Trinity is a small town girl studying Fashion Design at Kent State University holding onto the hope of becoming a fashion journalist. Though her passion is for fashion, she enjoys good conversation, great books, and lots of coffee.

Body Image: The Numbers of an Eating Disorder

 Recovery from an Eating Disorder - hollandlanemag.com

Editor's Note: We will be following Trinity on her journey through eating disorder recovery as she learns to accept herself and her body.  It's our hope to shed light on what this disorder looks like from the inside, as well as to provide support for Trinity through her progress.  You'll find Trinity's posts once a month.

 

Words by Trinity Murray

Six years ago my doctor said to me that I had been eating less than enough to keep a two year old alive, and that if I kept going at that rate I wouldn't make it to the age of 20.

Being thirteen at the time, I didn't really know what to think. It took quite a while for the reality of the situation to set in. I guess I didn't realize how bad things had truly gotten until I had heard those words. Yes, my hair was falling out. If someone gave me a hug, I would bruise. My nails were very brittle and always had to be polished so nobody would see how discolored they were due to vitamin deficiencies. I had passed out more times than I could count. It was difficult to pay attention in school, and at home I began to forget simple things most people would remember.  I could not lift a carton of milk. I was constantly freezing my non-existent butt off. When I couldn’t sleep because the negative thoughts about my body would not stop playing on a loop in my head I counted crunches instead of sheep. The color had left my skin, and it was all I could do to just barely make it through each day. But did any of that phase me? Truthfully, not a bit of that had crossed my mind until recently.

The only thing on my mind were numbers.

Calories in, calories out, how many miles to jog or sit-ups to do in order to burn off that apple from earlier, and the one number that never once left my mind...the one on the scale.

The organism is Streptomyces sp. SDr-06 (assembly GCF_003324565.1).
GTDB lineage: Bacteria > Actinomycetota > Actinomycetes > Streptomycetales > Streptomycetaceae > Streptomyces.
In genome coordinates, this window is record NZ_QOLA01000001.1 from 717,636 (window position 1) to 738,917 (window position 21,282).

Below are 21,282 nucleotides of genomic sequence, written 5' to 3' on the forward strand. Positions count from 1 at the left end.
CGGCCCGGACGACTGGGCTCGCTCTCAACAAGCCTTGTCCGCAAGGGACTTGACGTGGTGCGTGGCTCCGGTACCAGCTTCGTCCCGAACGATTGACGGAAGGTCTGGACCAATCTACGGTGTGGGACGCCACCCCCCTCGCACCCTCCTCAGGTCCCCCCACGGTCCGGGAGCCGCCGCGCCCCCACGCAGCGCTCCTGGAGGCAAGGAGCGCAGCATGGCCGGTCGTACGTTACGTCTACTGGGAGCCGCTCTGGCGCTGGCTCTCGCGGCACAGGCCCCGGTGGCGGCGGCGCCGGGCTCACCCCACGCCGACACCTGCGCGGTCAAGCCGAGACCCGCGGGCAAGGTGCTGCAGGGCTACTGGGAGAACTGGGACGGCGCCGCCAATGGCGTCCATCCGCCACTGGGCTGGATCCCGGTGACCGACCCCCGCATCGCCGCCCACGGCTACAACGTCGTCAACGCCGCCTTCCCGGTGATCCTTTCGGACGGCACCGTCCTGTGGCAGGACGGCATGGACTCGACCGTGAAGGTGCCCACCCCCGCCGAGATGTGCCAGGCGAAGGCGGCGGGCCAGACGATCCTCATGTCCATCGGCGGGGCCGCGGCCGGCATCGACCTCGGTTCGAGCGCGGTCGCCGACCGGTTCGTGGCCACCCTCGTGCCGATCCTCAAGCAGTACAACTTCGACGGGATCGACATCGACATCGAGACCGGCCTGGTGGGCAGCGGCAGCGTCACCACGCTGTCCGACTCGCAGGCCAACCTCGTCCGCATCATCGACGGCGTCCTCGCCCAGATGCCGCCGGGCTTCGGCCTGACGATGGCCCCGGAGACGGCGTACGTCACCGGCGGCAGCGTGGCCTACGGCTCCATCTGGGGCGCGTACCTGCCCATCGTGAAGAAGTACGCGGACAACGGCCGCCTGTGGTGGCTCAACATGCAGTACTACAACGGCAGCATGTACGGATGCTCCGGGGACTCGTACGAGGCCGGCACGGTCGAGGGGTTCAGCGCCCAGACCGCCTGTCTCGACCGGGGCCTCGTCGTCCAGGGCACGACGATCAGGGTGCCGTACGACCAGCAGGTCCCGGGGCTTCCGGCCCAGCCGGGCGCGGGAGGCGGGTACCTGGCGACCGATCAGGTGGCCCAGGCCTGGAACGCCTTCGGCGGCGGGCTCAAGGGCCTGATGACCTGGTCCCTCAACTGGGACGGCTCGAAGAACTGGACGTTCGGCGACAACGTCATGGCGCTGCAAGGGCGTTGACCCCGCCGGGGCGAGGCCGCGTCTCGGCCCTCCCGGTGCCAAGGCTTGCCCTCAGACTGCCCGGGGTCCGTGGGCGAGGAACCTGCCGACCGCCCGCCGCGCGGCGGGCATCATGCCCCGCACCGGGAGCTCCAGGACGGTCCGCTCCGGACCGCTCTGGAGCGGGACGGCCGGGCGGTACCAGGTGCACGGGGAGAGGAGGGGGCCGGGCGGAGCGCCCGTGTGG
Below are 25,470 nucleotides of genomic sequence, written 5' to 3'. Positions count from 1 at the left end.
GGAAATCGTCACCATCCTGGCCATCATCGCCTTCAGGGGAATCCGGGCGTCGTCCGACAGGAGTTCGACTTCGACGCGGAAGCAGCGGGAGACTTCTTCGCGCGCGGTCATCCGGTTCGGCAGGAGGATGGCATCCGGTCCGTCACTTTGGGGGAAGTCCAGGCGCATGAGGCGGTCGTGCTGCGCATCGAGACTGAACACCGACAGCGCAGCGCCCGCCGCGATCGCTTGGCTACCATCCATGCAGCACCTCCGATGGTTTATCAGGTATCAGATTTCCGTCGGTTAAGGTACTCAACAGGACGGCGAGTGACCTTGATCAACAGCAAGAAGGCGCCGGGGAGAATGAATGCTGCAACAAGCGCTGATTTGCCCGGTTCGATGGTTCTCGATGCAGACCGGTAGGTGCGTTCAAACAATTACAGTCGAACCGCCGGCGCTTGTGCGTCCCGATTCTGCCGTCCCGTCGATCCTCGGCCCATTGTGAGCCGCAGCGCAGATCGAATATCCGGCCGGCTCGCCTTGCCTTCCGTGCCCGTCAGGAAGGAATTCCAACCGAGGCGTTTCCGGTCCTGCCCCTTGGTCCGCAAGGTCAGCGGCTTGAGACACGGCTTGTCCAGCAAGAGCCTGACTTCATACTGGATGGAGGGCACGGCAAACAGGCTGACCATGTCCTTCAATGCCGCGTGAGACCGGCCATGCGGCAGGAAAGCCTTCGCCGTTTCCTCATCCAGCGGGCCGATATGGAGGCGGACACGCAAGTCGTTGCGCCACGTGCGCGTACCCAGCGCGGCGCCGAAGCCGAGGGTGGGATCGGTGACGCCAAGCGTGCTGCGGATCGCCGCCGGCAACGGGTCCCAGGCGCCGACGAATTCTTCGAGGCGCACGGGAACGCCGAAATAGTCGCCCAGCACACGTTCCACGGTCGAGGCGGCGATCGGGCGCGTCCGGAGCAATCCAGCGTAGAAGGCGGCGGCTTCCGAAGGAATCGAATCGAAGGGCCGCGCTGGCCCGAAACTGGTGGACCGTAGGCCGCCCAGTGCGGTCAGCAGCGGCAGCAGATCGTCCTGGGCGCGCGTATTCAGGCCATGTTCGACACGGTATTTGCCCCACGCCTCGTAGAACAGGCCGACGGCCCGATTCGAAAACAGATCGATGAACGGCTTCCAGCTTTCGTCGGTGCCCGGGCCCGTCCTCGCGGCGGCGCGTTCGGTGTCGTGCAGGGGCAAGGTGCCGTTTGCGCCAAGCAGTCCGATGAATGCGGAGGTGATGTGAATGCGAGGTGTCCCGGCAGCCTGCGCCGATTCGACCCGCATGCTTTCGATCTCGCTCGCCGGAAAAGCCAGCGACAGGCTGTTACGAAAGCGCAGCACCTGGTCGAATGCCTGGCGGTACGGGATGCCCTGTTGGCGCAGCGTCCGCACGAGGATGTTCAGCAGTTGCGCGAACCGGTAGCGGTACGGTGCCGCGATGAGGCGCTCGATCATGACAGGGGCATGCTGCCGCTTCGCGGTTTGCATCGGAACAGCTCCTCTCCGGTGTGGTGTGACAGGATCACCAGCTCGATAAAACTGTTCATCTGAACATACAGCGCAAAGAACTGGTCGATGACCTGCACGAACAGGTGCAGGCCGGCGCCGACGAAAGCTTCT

There was a time in my life that I had stepped on that scale twenty-nine times a day. I kept record of only the first and last numbers. The others were just to reassure myself that a stick of gum wouldn’t push me past my specific limits for that day. That number, as I have learned since my diagnosis of EDNOS or Eating Disorder Not Otherwise Specified (the last stop before Anorexia Nervosa with more recorded deaths than Anorexia and Bulimia combined), was and is still a way for me to stay grounded and in control of something in a chaotic world.

At my worst, I weighed around seventy pounds under what was considered average for my height and age. Doctors said that I needed to gain weight so that I could be in that range, but nobody asked me if I wanted to be average. The answer would have been no, and the answer remains no today for a completely different reason. I would have said no six years ago because of the weight I would have had to restore (that’s the eating disorder recovery word for “gain” which is supposed to make people like me feel more comfortable with the idea).

Today, I would say no if I was asked if I wanted to be average. Not because of the weight restoration or added calories or fewer crunches, but because there are far better things to do with our lives than be average! This is the exact thought that got me on the path towards a healthier and happier life. The realization that I could do amazing things with the life that I was given got me to age nineteen…and counting! All of those incredibly amazing individuals out there including yourself who were told time after time by society that they couldn’t do something or that they were not good enough in any way at all, I invite you to join me in proving the world wrong.

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If you or someone you know is suffering from an eating disorder, please visit the National Eating Disorders Association to find help

Read more from Trinity here.


Trinity is a small town girl studying Fashion Design at Kent State University holding onto the hope of becoming a fashion journalist. Though her passion is for fashion, she enjoys good conversation, great books, and lots of coffee.